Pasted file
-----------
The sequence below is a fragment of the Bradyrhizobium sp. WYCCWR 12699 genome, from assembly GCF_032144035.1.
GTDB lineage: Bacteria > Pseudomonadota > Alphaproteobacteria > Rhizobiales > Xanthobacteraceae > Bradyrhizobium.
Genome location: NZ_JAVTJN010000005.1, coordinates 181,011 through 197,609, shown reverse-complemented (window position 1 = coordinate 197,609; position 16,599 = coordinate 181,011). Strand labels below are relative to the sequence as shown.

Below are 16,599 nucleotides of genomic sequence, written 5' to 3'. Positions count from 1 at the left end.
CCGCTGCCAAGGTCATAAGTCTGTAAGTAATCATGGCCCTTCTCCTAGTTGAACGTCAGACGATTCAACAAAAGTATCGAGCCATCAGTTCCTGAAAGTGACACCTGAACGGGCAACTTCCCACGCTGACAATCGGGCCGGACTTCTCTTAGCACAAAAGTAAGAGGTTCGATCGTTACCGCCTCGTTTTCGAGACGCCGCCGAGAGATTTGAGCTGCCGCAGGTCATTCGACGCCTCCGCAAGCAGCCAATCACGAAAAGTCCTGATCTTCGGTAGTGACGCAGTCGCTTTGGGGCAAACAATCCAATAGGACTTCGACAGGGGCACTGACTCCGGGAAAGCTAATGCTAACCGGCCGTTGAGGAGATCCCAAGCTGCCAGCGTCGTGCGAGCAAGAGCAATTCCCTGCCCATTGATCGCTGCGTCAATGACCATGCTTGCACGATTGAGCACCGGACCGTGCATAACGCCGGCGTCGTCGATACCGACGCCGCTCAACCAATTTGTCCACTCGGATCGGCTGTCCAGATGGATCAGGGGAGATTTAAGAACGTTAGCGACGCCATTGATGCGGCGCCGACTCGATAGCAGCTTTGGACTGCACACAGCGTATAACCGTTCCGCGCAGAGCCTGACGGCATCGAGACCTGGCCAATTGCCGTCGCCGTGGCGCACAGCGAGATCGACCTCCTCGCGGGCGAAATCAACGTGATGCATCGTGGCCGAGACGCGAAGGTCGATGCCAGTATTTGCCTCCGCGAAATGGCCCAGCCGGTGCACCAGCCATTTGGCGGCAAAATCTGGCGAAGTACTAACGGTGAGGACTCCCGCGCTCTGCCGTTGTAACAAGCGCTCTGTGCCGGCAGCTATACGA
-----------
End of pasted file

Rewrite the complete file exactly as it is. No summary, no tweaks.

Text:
The sequence below is a fragment of the Bradyrhizobium sp. WYCCWR 12699 genome, from assembly GCF_032144035.1.
GTDB lineage: Bacteria > Pseudomonadota > Alphaproteobacteria > Rhizobiales > Xanthobacteraceae > Bradyrhizobium.
Genome location: NZ_JAVTJN010000005.1, coordinates 181,011 through 197,609, shown reverse-complemented (window position 1 = coordinate 197,609; position 16,599 = coordinate 181,011). Strand labels below are relative to the sequence as shown.

Below are 16,599 nucleotides of genomic sequence, written 5' to 3'. Positions count from 1 at the left end.
CCGCTGCCAAGGTCATAAGTCTGTAAGTAATCATGGCCCTTCTCCTAGTTGAACGTCAGACGATTCAACAAAAGTATCGAGCCATCAGTTCCTGAAAGTGACACCTGAACGGGCAACTTCCCACGCTGACAATCGGGCCGGACTTCTCTTAGCACAAAAGTAAGAGGTTCGATCGTTACCGCCTCGTTTTCGAGACGCCGCCGAGAGATTTGAGCTGCCGCAGGTCATTCGACGCCTCCGCAAGCAGCCAATCACGAAAAGTCCTGATCTTCGGTAGTGACGCAGTCGCTTTGGGGCAAACAATCCAATAGGACTTCGACAGGGGCACTGACTCCGGGAAAGCTAATGCTAACCGGCCGTTGAGGAGATCCCAAGCTGCCAGCGTCGTGCGAGCAAGAGCAATTCCCTGCCCATTGATCGCTGCGTCAATGACCATGCTTGCACGATTGAGCACCGGACCGTGCATAACGCCGGCGTCGTCGATACCGACGCCGCTCAACCAATTTGTCCACTCGGATCGGCTGTCCAGATGGATCAGGGGAGATTTAAGAACGTTAGCGACGCCATTGATGCGGCGCCGACTCGATAGCAGCTTTGGACTGCACACAGCGTATAACCGTTCCGCGCAGAGCCTGACGGCATCGAGACCTGGCCAATTGCCGTCGCCGTGGCGCACAGCGAGATCGACCTCCTCGCGGGCGAAATCAACGTGATGCATCGTGGCCGAGACGCGAAGGTCGATGCCAGTATTTGCCTCCGCGAAATGGCCCAGCCGGTGCACCAGCCATTTGGCGGCAAAATCTGGCGAAGTACTAACGGTGAGGACTCCCGCGCTCTGCCGTTGTAACAAGCGCTCTGTGCCGGCAGCTATACGA